MURDER IN JULY: NEW CRIME BOOKS I AM LOOKING FORWARD TO READING IN JULY 2022
With half of 2022 almost over, the new crime and thriller releases are beginning to flow through at an overwhelming rate. It is hard to keep up with them all, but it does mean that there is a good selection from across the crime fiction spectrum for readers to choose from in July.
Fans of British crime and thriller writing seem to be particularly well served with major new releases by Steve Cavanagh, Robert Bryndza and Lisa Jewell and a new London-based crime novel by Australian Michael Robotham. There are also some good new books from Australian and American authors.
Here are some of the July releases that I am most looking forward to reading.
I have previously highlighted the new novel by Michael Robotham, Lying Beside You (Hachette, 29 June 2022), and can confirm that it is a terrific read. Lying Beside You is the third book in his series about forensic psychologist Cyrus Haven and troubled young adult, Evie Cormac. The book finds Cyrus dealing with problems on several fronts, including the potential release from prison of his brother Elias who slaughtered their family years ago.
It is a first class read and I will be reviewing it in a week or so.
Also very good is Margaret Hickey’s Stone Town, (Bantam, 5 July 2022). Margaret displayed strong writing skills with her debut crime novel from last year, Cutter’s End, and Stone Town follows the central character from that book, Senior Sergeant Mark Ariti, as he investigates the murder of a property developer in the dense bushland surrounding the small South Australian community of Stone Town.
Coming late in the month is The Wrong Woman (Hachette, 27 July 2022) by New Zealand author J. P. Pomare. I have really enjoyed Pomare’s earlier novels, which tend to have a slightly quirky, dark tone to them. The publishers provide the following details on The Wrong Woman:
“Reid left the small town of Manson a decade ago, promising his former Chief of Police boss he’d never return. He made a new life in the city, became a PI and turned his back on his old life for good.
Now an insurance firm has offered him good money to look into a suspicious car crash, and he finds himself back in the place he grew up – home to his complicated family history, a scarring relationship breakdown and a very public career-ending incident.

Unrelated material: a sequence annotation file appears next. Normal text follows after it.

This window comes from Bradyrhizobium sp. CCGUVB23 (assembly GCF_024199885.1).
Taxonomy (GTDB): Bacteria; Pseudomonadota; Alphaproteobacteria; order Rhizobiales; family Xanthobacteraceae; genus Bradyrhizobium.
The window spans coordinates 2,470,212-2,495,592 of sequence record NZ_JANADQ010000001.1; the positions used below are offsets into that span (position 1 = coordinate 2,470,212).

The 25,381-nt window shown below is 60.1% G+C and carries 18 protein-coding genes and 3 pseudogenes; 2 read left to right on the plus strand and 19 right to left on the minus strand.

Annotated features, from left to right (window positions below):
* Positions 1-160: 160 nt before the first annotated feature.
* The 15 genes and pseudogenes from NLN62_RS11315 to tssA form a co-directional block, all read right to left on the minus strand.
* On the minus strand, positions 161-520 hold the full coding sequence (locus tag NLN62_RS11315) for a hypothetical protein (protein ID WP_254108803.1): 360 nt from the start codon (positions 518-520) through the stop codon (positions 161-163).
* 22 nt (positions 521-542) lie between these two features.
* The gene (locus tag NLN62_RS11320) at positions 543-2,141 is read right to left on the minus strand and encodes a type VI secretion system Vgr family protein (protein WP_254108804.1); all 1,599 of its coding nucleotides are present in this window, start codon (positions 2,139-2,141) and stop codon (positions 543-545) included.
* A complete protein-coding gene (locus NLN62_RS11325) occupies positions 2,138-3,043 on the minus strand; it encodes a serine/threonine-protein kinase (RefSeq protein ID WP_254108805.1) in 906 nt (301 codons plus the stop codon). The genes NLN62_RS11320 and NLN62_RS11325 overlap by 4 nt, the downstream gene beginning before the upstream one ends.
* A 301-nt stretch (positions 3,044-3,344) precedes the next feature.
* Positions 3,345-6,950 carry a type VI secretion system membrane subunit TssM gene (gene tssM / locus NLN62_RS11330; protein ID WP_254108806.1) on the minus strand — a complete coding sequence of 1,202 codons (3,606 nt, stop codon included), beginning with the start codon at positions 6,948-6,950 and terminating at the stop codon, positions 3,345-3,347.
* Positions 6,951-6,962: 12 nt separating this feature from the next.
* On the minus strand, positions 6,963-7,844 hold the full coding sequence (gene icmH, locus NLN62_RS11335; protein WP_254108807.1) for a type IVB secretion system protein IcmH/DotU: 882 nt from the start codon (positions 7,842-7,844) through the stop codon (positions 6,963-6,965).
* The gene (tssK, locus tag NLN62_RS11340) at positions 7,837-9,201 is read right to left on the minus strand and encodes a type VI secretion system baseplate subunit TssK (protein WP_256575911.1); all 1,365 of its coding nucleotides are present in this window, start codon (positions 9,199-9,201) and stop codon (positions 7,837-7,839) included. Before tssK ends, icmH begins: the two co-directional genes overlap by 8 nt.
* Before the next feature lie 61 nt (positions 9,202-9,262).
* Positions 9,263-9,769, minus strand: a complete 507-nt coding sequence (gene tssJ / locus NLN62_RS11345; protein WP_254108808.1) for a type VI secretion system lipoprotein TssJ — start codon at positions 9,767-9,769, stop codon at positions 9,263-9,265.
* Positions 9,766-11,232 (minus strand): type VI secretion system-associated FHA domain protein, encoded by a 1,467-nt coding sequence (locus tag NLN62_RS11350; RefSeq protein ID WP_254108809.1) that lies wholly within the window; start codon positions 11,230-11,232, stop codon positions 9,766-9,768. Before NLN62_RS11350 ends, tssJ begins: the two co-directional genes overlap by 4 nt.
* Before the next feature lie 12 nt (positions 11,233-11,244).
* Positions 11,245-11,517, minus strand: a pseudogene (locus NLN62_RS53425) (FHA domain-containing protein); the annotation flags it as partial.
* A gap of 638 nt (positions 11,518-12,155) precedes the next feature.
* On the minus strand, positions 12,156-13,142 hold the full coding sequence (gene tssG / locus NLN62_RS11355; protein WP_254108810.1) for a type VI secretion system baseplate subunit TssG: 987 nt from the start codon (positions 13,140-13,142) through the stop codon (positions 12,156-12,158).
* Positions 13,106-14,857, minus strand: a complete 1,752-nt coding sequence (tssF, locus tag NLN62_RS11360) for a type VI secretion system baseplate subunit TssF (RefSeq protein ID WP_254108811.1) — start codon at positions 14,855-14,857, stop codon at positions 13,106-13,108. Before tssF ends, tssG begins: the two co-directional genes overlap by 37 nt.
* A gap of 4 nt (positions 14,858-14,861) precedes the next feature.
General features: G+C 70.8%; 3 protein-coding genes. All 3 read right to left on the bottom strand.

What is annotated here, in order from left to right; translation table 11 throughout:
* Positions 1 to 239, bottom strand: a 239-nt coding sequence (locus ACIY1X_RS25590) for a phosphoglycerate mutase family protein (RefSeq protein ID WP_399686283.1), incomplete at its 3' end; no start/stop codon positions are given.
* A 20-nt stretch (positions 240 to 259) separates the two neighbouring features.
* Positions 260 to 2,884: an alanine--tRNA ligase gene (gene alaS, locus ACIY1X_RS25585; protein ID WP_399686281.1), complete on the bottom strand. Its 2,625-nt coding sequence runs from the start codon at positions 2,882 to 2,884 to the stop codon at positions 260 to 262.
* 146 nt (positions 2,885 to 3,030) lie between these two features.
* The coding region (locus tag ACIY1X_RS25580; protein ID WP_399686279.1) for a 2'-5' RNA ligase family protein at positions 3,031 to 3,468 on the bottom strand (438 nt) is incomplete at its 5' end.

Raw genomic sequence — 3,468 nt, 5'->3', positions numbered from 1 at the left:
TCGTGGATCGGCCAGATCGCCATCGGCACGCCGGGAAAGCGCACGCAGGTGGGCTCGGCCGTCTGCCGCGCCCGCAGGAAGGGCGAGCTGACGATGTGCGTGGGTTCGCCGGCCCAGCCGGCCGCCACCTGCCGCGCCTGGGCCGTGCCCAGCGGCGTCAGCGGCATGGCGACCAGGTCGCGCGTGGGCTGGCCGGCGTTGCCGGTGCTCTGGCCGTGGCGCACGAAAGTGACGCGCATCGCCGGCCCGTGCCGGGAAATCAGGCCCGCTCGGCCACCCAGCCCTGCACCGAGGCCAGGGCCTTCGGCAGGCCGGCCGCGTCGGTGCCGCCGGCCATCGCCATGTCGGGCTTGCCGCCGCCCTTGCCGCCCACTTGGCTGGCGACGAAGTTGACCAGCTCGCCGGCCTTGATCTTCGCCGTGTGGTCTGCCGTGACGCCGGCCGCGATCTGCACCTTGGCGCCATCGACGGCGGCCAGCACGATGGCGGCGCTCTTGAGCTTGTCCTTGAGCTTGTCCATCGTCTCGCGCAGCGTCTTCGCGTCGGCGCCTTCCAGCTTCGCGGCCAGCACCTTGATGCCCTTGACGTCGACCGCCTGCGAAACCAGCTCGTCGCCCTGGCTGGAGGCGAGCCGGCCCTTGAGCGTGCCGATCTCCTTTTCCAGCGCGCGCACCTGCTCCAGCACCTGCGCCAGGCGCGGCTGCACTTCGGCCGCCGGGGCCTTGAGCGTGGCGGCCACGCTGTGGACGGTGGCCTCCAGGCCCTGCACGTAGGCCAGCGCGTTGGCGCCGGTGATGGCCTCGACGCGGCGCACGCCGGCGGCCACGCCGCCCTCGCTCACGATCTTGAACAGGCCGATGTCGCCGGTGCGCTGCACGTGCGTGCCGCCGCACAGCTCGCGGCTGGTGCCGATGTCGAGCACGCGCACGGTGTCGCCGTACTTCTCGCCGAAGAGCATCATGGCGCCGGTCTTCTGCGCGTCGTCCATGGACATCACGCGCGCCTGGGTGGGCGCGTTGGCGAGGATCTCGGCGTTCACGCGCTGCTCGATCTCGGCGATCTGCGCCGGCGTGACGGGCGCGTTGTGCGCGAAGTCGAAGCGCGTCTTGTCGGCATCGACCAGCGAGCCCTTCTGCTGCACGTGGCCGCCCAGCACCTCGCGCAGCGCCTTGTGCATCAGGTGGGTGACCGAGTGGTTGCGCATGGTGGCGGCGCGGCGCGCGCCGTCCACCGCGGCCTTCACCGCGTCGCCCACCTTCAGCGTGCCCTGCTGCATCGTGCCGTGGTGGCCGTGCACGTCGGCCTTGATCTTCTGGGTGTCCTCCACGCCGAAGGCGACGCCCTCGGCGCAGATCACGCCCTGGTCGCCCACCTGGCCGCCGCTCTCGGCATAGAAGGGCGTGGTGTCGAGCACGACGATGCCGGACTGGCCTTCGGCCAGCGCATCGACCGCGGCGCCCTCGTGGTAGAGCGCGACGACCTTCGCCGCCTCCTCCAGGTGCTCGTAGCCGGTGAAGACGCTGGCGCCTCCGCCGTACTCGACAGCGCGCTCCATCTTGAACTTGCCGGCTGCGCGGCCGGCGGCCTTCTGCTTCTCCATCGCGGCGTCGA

As Reid’s investigation unfolds, nothing is as it seems: rumours are swirling about the well-liked young woman who crashed the car, killing her professor husband, and there are whispers about a second local student who has just disappeared.
As Reid veers off course from the job he has been paid to do, will he find himself in the dangerous position of taking on the town again?”
It sounds good and I am really looking forward to reading this one.
Leading off the British releases is Steve Cavanagh’s The Accomplice (Orion, 21 July 2022).
Cavanagh’s Eddie Flynn novels are always a wild ride and his latest promises another good mixture of legal maneuvering and frequent action:
“THE MOST HATED WOMAN IN AMERICA
The Sandman killings have been solved. Daniel Miller murdered fourteen people before he vanished. His wife, Carrie, now faces trial as his accomplice. The FBI, the District Attorney, the media and everyone in America believe she knew and helped cover up her husband’s crimes.
Eddie Flynn won’t take a case unless his client is innocent. Now, he has to prove to a jury, and the entire world, that Carrie Miller was just another victim of the Sandman. She didn’t know her husband’s dark side and she had no part in the murders. But so far, Eddie and his team are the only ones who believe her.
THE FORMER FBI AGENT
Gabriel Lake used to be a federal agent, before someone tried to kill him. Now, he’s an investigator with a vendetta against the Sandman. He’s the only one who can catch him, because he believes that everything the FBI knows about serial killers is wrong.
With his wife on trial, the Sandman is forced to come out of hiding to save her from a life sentence. He will kill to protect her and everyone involved in the case is a target.”
Steve Cavanagh never disappoints and I am sure that his latest will be keenly welcomed by his large fan base!
Robert Bryndza is one of those authors who seems to get better with each new book. I was really impressed with the third book in his Kate Marshall series, Darkness Falls, from last year, and I am looking forward to his new book Fatal Witness (Raven Street, 7 July 2022). In Fatal Witness he returns to his other series character Detective Erika Foster who becomes involved in the murder of a true-crime podcaster, Vicky Clarke.
“Erika is assigned to the case and discovers that Vicky had been working on a new podcast episode about a sexual predator who preys on young female students around South London, staking out his victims in their halls of residence before breaking in at the dead of night. When Erika discovers that Vicky’s notes and sound recordings were stolen from her flat at the time of her murder, it leads her to believe that Vicky was close to unmasking the attacker, and she was killed to guarantee her silence.